I’ll bet you a #2 lead pencil it doesn’t happen in your or my lifetime.

Teacher Truancy

If you thought Richmond’s truancy rate (22% absent 15 days or more, excused or not, in 2014) was bad, wait ‘till you see the teachers’ truancy rate.

The Feds’ 2014 “Civil Rights Data Collection” includes data on the numbers of teachers absent from work more than ten days, other than for professional development.  Here are the division data, sorted by increasing rates:


Richmond is the yellow bar at 56% (!), ninth from the worst.  The red bars are, from the left, Hampton, Norfolk, and Newport News.

The mean here is 33% with a standard deviation of 15%.  That puts Richmond one and a half standard deviations above the mean.

It must be tough to run a school system when your teachers are not at work.

Here are the school division data:

image image

The two Governor’s Schools in the report provide a nice contrast:


Caveat: The 2014 Superintendent’s Annual Report tells us that Richmond had 1,295.5 elementary teaching positions and 740.5 secondary, for a total of 2,036.  The Feds report 1,718 teachers.  The State numbers include guidance counselors, librarians, and technology instructors, which presumably accounts for the 16% difference.

Stay tuned for the data by Richmond school.  I also have an inquiry pending to see whether VDOE has more detailed data on this subject.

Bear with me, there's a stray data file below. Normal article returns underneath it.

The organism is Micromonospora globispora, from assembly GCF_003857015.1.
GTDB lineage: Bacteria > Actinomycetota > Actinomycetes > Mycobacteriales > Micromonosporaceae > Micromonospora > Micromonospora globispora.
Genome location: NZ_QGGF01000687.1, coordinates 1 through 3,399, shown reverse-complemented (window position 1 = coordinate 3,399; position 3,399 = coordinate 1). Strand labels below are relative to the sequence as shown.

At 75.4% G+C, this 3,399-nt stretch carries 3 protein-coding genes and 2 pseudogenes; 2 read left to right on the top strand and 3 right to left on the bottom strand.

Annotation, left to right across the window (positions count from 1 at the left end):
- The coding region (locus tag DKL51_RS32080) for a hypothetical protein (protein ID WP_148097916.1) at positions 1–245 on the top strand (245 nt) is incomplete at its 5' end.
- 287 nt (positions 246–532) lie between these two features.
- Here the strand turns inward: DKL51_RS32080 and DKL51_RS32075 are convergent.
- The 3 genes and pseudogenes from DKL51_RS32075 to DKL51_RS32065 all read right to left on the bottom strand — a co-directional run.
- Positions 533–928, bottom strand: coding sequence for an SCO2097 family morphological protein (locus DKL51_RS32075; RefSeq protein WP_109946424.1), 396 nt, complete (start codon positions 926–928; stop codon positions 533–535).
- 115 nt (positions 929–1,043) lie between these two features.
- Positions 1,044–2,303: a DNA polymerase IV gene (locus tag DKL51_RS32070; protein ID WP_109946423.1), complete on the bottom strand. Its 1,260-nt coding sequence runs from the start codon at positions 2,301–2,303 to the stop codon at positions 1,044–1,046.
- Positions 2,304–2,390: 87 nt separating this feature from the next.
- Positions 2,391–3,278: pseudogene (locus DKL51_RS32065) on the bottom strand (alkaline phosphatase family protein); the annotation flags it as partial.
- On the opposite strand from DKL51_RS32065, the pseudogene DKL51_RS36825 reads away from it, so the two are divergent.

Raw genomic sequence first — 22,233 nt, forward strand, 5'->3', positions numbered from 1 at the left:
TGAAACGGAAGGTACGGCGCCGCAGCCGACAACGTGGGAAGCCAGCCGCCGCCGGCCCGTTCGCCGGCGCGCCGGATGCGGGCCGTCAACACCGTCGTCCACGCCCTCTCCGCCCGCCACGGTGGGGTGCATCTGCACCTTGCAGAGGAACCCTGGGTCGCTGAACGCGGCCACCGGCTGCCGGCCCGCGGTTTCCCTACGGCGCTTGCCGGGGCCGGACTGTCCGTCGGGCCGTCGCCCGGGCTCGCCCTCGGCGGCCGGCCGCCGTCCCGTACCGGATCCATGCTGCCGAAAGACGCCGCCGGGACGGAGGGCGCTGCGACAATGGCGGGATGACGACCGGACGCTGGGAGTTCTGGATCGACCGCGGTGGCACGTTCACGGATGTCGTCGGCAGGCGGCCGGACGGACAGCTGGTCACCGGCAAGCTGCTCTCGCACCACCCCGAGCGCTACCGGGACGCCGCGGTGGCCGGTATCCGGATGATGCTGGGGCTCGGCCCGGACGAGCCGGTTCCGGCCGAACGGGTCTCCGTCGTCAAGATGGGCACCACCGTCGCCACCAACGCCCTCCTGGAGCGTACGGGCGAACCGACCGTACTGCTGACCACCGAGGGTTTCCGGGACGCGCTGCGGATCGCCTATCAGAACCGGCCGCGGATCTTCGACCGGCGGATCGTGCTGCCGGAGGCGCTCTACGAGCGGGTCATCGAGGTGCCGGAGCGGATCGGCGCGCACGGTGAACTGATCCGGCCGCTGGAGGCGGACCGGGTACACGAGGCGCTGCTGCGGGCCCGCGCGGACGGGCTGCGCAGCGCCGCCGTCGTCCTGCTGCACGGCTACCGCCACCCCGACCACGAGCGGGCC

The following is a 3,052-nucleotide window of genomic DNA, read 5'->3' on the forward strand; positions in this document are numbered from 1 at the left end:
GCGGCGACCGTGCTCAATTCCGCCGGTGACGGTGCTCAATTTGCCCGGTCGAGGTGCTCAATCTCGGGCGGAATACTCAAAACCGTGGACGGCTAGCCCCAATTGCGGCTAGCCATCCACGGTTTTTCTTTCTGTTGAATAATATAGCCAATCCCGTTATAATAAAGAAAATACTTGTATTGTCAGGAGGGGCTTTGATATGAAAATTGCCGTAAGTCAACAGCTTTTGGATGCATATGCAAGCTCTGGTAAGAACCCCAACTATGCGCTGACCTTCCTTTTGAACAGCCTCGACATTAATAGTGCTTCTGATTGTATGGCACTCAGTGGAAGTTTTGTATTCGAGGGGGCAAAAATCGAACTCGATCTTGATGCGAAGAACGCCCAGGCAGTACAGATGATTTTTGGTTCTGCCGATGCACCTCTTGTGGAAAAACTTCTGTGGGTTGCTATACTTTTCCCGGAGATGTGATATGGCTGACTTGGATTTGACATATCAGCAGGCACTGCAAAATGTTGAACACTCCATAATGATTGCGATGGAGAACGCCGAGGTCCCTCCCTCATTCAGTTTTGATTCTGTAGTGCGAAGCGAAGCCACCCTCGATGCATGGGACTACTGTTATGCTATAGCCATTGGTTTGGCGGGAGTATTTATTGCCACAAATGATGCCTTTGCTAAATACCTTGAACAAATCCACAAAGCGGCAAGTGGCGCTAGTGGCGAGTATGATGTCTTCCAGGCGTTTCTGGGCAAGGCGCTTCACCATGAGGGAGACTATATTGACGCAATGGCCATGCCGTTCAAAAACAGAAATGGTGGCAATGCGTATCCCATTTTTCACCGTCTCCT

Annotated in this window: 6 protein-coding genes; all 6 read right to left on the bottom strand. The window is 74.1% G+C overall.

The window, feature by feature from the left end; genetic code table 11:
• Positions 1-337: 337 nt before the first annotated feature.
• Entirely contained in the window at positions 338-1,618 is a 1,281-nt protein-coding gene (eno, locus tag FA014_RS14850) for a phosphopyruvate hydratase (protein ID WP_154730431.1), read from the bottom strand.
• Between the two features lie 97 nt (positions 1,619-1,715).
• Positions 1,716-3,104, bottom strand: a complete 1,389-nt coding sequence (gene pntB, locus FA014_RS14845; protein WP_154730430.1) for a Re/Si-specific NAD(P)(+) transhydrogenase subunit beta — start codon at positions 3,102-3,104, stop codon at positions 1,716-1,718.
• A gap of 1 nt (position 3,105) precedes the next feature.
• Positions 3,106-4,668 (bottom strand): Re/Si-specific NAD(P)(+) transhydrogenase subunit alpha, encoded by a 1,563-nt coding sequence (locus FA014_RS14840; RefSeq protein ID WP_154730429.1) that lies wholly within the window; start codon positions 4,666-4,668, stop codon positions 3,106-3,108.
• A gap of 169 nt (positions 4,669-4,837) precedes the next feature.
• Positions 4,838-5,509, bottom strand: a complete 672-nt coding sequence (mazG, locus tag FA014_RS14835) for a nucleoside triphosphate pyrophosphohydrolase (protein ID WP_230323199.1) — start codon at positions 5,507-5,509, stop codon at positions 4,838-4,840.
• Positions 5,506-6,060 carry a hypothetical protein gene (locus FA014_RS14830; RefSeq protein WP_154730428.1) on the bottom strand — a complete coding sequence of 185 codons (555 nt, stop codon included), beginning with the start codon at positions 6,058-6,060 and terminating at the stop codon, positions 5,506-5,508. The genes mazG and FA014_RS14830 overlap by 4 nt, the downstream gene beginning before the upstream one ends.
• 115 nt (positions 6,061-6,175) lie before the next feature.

Sex and Truancy

Delving further into the Feds’ 2014 “Civil Rights Data Collection,” here are Richmond’s rates of chronic absences (absent fifteen or more school days, whether excused or not) by school and by sex.


Aside from the appallingly high absence rates in some schools (indeed, in the Division, which averages 22%), one might notice the several cases where the females’ absence rate is higher than the males’.

We can examine that phenomenon by sorting the data by the (male minus female) difference:


Where the female absences exceed the male by more than one percent, we see a preponderance of high schools (Armstrong, Community, Huguenot, Marshall, and Wythe, plus Franklin that has both middle and high school grades).  Also one middle school, Binford.

Three of the four elementary schools in that group (Bellevue, Fox, and Overby) are on the Northside; Swansboro is here on the Gracious Southside.


Looking at the other end of the list, we see six of the eight middle schools (Boushall, Brown, Elkhardt, Henderson, Hill, and King) with male rates >2% more than the female.  Seven Southside elementary schools (Blackwell, Broad Rock, Fisher, Francis, Oak Grove, Reid, and Westover Hills) inhabit this part of the list, along with three from the Northside (Ginter Park, Stuart, and Woodville).

Aside from the obvious fact of far too many students missing far too many school days, I’m not sure what to make of this.  If you would like to try to puzzle it out, here is the dataset:


And here are the specialty schools not in that list:


What is clear, of course, is that the State Board of “Education,” which is charged with the duty and authority “to see that the [mandatory attendance laws] are properly enforced throughout the Commonwealth,” does not even collect useful truancy data, much less enforce the attendance laws.  Rather than dealing with the manifest problem, it looks like the Board will adopt a feckless, unlawful, belated regulation on June 23.